Marrying Affordability and Sustainability at The Rose

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[caption id="attachment_15845" align="alignleft" width="300"] Working with neighborhood organizations, the developers hosted a series of public workshops with neighborhood residents, contractors and architects to discuss addressing the seven LBC principles of sustainability as part of the project. Photo courtesy of AEON[/caption] Located just south of downtown Minneapolis, The Rose incorporates pioneering green building techniques among its 90 mixed-income (47 affordable and 43 market-rate) apartments, which range from efficiencies to three bedrooms. The Rose is part of the 15-year Franklin Portland Gateway Project’s South Quarter redevelopment initiative that began in 2001, developed jointly by nonprofit community developers Aeon and Hope Community, Inc. The developers' commitment to innovation and cost management resulted in what is considered one of the most environmentally sustainable, affordable apartment projects in the United States. Aeon is developer, owner and manager of 2,750 affordable apartments and townhomes in the Twin Cities metropolitan area. Hope Community is a neighborhood organization that owns and manages several affordable multifamily properties near the site, and is focused on creating racially equitable opportunities for community health, housing, education and economic development. The affordable units at The Rose are for households earning up to 30%, 50% and 60% of the area median income (AMI), or about $18,000 to $51,000 per year. Twelve of these apartments are designated for individuals and families experiencing long-term homelessness. [caption id="attachment_15846" align="alignright" width="300"] The two four-story buildings for The Rose are organized around a 70-foot wide courtyard that includes a lawn, a playground, a rain garden, a patio with grills, a fire pit and seating. A 5,000-square-foot community garden is located on the northeast corner of the block. Photo courtesy of AEON[/caption] The project aspires to meet the International Living Futures Institute's Living Building Challenge (LBC) as a sustainability guideline. LBC poses an aggressive standard for sustainable design that aims to achieve net-zero energy and water consumption. An integrated design process was important in achieving the property’s sustainability and included ongoing conversations with architects, engineers, contractors and residents. The project is the first affordable multifamily housing project to register with the LBC. Sustainable features include:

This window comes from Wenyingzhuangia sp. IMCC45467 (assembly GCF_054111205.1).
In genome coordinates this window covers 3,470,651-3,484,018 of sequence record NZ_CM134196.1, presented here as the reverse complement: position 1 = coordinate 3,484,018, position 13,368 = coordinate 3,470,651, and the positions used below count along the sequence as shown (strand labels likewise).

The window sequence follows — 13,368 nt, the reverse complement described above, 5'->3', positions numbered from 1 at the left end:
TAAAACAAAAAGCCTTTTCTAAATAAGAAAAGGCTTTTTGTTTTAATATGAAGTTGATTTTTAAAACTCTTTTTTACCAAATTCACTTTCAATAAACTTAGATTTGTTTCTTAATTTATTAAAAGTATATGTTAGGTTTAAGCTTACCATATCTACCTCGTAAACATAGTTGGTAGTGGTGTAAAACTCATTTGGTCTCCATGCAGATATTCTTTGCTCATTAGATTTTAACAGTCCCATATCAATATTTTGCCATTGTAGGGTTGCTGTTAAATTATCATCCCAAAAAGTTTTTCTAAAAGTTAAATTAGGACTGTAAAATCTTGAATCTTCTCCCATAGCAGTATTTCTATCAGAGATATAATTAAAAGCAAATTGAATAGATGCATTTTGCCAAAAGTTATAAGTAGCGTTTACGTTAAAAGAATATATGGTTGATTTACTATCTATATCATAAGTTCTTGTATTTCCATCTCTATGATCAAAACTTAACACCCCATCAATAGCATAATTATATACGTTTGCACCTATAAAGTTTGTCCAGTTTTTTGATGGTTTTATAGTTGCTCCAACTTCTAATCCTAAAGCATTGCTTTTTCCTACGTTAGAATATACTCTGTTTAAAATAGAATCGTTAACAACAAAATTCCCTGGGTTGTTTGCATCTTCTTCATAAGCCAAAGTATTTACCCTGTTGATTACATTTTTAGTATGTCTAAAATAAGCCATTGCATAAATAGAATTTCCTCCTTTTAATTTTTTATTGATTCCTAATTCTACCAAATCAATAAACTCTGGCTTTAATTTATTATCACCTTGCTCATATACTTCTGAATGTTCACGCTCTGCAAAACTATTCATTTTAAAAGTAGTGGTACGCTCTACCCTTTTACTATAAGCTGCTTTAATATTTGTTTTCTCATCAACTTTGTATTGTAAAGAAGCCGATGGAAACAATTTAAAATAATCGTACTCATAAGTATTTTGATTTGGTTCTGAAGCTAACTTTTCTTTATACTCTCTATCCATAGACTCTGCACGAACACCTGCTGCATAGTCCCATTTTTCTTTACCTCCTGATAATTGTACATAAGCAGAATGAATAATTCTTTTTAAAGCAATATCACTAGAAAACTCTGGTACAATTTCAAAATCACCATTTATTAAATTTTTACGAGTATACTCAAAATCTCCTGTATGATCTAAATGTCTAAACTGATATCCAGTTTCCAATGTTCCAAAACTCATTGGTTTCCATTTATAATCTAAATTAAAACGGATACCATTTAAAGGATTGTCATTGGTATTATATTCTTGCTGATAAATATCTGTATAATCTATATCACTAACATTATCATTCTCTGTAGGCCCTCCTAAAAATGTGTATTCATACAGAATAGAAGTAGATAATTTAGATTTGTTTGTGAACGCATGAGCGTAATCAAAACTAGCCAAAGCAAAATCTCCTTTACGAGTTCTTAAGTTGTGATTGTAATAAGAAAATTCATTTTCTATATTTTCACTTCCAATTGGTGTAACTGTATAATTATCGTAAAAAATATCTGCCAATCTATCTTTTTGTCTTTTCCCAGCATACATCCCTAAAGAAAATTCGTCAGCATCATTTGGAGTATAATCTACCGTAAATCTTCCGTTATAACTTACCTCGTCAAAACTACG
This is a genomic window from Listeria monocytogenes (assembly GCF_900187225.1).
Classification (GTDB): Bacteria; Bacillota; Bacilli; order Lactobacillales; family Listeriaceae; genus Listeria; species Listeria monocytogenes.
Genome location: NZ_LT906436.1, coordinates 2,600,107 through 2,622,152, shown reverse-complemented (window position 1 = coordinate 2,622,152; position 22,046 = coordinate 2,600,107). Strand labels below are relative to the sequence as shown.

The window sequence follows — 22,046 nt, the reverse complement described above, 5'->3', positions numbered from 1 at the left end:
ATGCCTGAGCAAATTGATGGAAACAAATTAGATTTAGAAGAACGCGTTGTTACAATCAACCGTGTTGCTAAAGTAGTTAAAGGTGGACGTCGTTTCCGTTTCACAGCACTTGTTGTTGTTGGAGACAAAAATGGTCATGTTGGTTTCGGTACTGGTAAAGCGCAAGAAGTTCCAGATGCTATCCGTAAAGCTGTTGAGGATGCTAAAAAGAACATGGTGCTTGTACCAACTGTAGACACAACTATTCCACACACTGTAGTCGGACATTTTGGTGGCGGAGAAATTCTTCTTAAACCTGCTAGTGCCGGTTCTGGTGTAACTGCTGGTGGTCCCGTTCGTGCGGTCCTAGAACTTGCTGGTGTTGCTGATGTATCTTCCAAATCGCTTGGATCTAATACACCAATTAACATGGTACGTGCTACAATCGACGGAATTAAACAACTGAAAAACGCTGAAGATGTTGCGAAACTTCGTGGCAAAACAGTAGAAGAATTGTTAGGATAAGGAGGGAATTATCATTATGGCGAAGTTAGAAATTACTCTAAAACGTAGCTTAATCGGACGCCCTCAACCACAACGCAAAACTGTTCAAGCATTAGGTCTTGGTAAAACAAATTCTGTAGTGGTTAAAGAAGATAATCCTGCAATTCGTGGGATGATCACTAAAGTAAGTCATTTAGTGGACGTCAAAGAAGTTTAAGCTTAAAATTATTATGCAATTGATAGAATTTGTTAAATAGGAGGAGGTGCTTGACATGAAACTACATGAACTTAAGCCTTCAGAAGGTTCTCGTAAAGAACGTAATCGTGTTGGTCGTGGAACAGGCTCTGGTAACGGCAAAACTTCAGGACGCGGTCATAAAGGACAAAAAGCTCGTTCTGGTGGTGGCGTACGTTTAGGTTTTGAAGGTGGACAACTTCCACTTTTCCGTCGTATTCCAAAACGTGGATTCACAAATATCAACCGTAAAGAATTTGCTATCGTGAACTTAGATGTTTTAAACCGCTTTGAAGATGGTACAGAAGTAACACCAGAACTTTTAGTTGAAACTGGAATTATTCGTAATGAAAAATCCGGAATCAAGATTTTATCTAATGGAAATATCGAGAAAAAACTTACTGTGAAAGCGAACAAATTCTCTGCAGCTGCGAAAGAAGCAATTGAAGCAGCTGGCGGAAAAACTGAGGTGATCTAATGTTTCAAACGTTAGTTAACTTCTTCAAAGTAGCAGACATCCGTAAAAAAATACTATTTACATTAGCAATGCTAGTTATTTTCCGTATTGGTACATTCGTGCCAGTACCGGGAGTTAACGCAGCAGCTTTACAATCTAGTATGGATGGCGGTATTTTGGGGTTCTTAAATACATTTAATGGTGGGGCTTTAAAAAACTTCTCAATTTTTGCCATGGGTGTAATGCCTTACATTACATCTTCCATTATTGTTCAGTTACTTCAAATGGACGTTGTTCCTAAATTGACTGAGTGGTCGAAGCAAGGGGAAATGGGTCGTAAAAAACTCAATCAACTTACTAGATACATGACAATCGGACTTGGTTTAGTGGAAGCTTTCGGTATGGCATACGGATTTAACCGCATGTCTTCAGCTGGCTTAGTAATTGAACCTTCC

• Building orientation that maximizes solar energy production
  • High-efficiency ventilation and indoor air quality system
  • Healthy, nontoxic building materials
  • Solar thermal panels on the south wall of each building to provide approximately 35% of annual hot water needs
  • A rain garden
  • On-site stormwater treatment
  • A series of underground cisterns for water retention and reuse in irrigation
  • Separate electric meters for each unit to allow for individual monitoring and charging for use
  • A solar-ready roof for potential electricity generation
  • A building envelope with materials, wall systems and window types that achieve energy efficiency
Multiple sources of funding for the $35.6 million project helped to drive The Rose's ambitious sustainability goals. The U.S. Bancorp Community Development Corp. provided equity for 9% federal Low-Income Housing Tax Credits. Other major funders included the Minnesota Housing Finance Agency, Hennepin County and the city of Minneapolis. The state, county, city and Metropolitan Council supported the project with gap financing and public funds needed to develop affordable housing. The developers decided to invest additional monies beyond typical architectural fees to make The Rose a model of sustainably built affordable housing. They believe the pay off in replicability for future projects was worth the increase in upfront costs. Efforts to maximize the energy savings from green building design also require the engagement and knowledgeable participation of the residents. Resident engagement and education on how to use fixtures such as programmable thermostats or monitoring water use have also been essential elements in achieving energy-efficiency goals. Keys to Success:
  • Long-term vision and persistence over a 15-year redevelopment project
  • Community engagement in the final outcome
  • Commitment to innovation and cost management to achieve pioneering green building in affordable housing
  • Teamwork between nonprofits with complementary strengths
For more housing affordability resources, including the full case study on The Rose development, visit and the Land Use 101 toolkit at The toolkit also includes access to the full How Did They Do It? report. Deborah L. Myerson, AICP — author of the How Did They Do It? Report — contributed to the content of this article. Myerson is an urban planner with 20 years of experience in housing, community development, land use and transportation policy, and urban revitalization.

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